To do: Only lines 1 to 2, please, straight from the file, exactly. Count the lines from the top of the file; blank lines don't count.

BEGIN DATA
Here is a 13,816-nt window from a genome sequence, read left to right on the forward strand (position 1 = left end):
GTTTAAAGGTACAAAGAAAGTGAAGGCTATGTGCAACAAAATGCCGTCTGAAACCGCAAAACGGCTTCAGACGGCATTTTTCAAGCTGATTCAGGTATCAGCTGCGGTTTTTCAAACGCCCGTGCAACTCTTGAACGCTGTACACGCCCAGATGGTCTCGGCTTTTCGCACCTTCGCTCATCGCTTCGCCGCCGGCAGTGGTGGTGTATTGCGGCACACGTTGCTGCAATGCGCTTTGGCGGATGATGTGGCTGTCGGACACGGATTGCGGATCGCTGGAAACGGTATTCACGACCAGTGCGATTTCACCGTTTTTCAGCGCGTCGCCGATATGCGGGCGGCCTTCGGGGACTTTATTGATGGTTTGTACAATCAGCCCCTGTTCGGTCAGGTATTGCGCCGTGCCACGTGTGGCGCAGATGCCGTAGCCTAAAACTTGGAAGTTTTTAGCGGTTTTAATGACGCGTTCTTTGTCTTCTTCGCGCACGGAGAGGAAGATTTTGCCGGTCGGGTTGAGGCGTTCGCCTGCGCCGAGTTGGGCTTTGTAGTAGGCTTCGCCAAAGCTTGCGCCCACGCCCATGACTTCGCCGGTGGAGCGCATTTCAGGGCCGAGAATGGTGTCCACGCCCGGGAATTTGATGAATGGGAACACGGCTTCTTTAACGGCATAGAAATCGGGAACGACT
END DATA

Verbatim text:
Here is a 13,816-nt window from a genome sequence, read left to right on the forward strand (position 1 = left end):
GTTTAAAGGTACAAAGAAAGTGAAGGCTATGTGCAACAAAATGCCGTCTGAAACCGCAAAACGGCTTCAGACGGCATTTTTCAAGCTGATTCAGGTATCAGCTGCGGTTTTTCAAACGCCCGTGCAACTCTTGAACGCTGTACACGCCCAGATGGTCTCGGCTTTTCGCACCTTCGCTCATCGCTTCGCCGCCGGCAGTGGTGGTGTATTGCGGCACACGTTGCTGCAATGCGCTTTGGCGGATGATGTGGCTGTCGGACACGGATTGCGGATCGCTGGAAACGGTATTCACGACCAGTGCGATTTCACCGTTTTTCAGCGCGTCGCCGATATGCGGGCGGCCTTCGGGGACTTTATTGATGGTTTGTACAATCAGCCCCTGTTCGGTCAGGTATTGCGCCGTGCCACGTGTGGCGCAGATGCCGTAGCCTAAAACTTGGAAGTTTTTAGCGGTTTTAATGACGCGTTCTTTGTCTTCTTCGCGCACGGAGAGGAAGATTTTGCCGGTCGGGTTGAGGCGTTCGCCTGCGCCGAGTTGGGCTTTGTAGTAGGCTTCGCCAAAGCTTGCGCCCACGCCCATGACTTCGCCGGTGGAGCGCATTTCAGGGCCGAGAATGGTGTCCACGCCCGGGAATTTGATGAATGGGAACACGGCTTCTTTAACGGCATAGAAATCGGGAACGACT